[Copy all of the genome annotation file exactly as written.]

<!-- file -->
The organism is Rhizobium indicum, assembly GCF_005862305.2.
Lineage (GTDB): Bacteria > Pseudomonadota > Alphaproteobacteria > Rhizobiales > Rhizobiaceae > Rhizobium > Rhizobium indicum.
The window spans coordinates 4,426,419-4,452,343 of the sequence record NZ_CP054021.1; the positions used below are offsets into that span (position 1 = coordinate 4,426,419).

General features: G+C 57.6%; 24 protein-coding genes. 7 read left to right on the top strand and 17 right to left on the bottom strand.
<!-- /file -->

The organism is Rhizobium indicum, assembly GCF_005862305.2.
Lineage (GTDB): Bacteria > Pseudomonadota > Alphaproteobacteria > Rhizobiales > Rhizobiaceae > Rhizobium > Rhizobium indicum.
The window spans coordinates 4,426,419-4,452,343 of the sequence record NZ_CP054021.1; the positions used below are offsets into that span (position 1 = coordinate 4,426,419).

General features: G+C 57.6%; 24 protein-coding genes. 7 read left to right on the top strand and 17 right to left on the bottom strand.